“… It was exhilarating.”

Bethany, Frank, and Stan are getting into position.

The Day Of…

As is typical, the day of a big shoot can be a bit nerve-wracking. Little details keep flashing through your minds as you try to remember every last thing required for a successful day of filming. And inevitably, you end up forgetting something anyways. So I’ve learned it’s better to just breathe and let all things be as they should. Through the process of video production over the years, I’ve discovered it’s better not to get too worked up because it can definitely have a negative effect on your production, and the overall morale of the group. In the case of this specific shoot, I happened to forget to print a few extra scrips… but hey, lucky us! There was a printer on site! Sure it slowed us down slightly, but the energy was still high and things were looking up. Finally, the time came. Our scene was set, the spotlights flickered on, the actors were blocked into positions, and we were ready to hit that record button. We were off! Things began swimmingly. In about an hours time, we completed all the necessary shots for our first three spots. There was a creative buzz in the air as things seemed to be clicking on all fronts. That was when of course, the incident happened. A fight broke out in the middle of the shooting. I remember the incident pretty vividly… Scene four, page two of the script…

INT. DAY. STAN’S HOUSE. – Stan and Bethany begin to aggressively yet playfully bicker about Stan’s bracket choices –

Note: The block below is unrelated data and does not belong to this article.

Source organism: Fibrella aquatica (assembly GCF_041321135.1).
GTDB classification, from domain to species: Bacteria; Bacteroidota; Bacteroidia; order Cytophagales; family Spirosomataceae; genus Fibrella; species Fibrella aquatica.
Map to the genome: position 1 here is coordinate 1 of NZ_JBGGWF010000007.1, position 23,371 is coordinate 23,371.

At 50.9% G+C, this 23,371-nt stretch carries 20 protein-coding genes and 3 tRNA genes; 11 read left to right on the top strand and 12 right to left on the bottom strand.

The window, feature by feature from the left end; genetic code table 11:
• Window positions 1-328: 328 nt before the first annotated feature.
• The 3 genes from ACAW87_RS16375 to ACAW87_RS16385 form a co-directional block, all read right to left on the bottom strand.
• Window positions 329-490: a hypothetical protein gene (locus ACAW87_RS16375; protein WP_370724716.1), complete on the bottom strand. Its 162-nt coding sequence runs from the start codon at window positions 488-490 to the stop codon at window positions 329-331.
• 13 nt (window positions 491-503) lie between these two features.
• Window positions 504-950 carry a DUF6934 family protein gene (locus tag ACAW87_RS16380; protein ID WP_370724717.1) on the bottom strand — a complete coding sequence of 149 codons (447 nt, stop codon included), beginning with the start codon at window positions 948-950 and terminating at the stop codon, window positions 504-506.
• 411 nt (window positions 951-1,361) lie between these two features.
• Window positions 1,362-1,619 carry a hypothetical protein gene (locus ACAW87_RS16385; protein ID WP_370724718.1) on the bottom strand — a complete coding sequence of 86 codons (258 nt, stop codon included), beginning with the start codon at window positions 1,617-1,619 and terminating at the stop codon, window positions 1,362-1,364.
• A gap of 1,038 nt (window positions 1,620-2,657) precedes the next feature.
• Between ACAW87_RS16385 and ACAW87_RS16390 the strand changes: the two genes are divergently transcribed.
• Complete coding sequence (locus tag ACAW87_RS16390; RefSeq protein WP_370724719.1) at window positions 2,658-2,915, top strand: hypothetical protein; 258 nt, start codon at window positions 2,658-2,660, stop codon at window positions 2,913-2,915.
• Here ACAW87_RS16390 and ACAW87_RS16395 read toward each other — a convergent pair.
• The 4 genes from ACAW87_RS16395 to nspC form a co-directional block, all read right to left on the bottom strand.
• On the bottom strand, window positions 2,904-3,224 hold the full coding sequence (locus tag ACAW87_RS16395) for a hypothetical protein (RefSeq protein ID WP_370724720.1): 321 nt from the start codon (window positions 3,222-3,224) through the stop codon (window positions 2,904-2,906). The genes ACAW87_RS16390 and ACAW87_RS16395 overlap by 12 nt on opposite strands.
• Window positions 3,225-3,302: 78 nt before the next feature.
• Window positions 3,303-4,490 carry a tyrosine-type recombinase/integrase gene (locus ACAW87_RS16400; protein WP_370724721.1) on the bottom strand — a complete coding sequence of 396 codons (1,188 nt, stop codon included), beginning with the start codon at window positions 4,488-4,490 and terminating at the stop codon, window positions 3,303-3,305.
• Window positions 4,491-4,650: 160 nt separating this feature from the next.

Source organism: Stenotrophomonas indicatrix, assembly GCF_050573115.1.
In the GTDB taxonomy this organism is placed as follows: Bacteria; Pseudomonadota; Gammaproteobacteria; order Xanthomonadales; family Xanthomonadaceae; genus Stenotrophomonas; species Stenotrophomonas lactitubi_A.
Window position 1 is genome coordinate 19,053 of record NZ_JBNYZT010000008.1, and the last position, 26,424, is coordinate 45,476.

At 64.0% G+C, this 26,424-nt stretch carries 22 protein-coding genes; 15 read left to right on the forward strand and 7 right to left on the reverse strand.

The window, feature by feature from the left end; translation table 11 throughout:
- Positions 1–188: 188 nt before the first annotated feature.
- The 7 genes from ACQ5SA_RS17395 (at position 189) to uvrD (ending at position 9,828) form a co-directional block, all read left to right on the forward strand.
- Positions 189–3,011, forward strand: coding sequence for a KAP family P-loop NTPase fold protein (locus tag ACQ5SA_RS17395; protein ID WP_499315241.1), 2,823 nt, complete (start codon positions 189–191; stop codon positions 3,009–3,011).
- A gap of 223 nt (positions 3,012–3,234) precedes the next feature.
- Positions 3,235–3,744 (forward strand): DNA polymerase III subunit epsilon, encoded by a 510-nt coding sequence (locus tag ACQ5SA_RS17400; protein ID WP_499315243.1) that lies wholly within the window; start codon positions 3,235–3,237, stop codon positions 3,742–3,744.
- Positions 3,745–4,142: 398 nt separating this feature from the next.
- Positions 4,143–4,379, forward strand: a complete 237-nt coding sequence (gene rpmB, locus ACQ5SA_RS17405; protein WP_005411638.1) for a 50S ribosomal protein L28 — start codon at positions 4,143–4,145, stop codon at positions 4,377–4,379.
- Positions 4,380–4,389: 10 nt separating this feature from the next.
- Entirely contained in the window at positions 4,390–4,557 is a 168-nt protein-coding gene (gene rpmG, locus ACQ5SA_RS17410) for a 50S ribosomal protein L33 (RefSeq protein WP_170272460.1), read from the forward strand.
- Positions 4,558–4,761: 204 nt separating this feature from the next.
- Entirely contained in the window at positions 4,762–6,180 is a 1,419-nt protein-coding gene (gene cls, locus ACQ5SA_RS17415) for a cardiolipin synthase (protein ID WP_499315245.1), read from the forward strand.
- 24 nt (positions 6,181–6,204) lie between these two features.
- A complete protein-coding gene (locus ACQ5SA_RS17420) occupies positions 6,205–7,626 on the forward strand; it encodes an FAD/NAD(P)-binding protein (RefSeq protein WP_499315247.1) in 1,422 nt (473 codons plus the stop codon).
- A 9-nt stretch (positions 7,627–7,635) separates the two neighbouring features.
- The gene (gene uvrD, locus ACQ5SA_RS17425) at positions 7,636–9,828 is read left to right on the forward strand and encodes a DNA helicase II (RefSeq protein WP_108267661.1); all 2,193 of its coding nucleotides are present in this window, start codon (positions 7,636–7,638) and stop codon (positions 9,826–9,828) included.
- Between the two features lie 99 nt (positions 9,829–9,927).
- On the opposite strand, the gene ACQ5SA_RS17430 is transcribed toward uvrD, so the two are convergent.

Thankfully this fight was merely contained within the creative confines of our auteurs acting our their scene amazingly! I’m not sure what we would have done if a real fight happened to break out…

I remember the incident pretty vividly…”

Stan is getting into character, while Zach provides some direction, and Noah Lucy captures some behind the scenes.

The Aftermath…

At about 7:10 P.M. we were wrapped! All the fights, arguments, and “madness” (again solely confined to our scripted scenes) had been completed, and our team was in the midst of packing things up. Looking out at the sprawling scene of our crew members and actors packing their things up, I felt a great sense of pride. This project was a true team effort on all ends, and because of our collaborative efforts, it made the production run all the more smoothly. Of the things I learned (which were plenty), I think I can summarize them down into five simple lessons.

1. Collaborate. Collaborate. Collaborate.

2. Expect the unexpected.

3. When the unexpected comes, breathe, and don’t let it get to you.

4. Make sure your team feels appreciated and valued during the production.

5. Learn the correct protocol incase an ACTUAL fight (not a scripted one) did happen to break out on set.

Our rig for this one got pretty complex.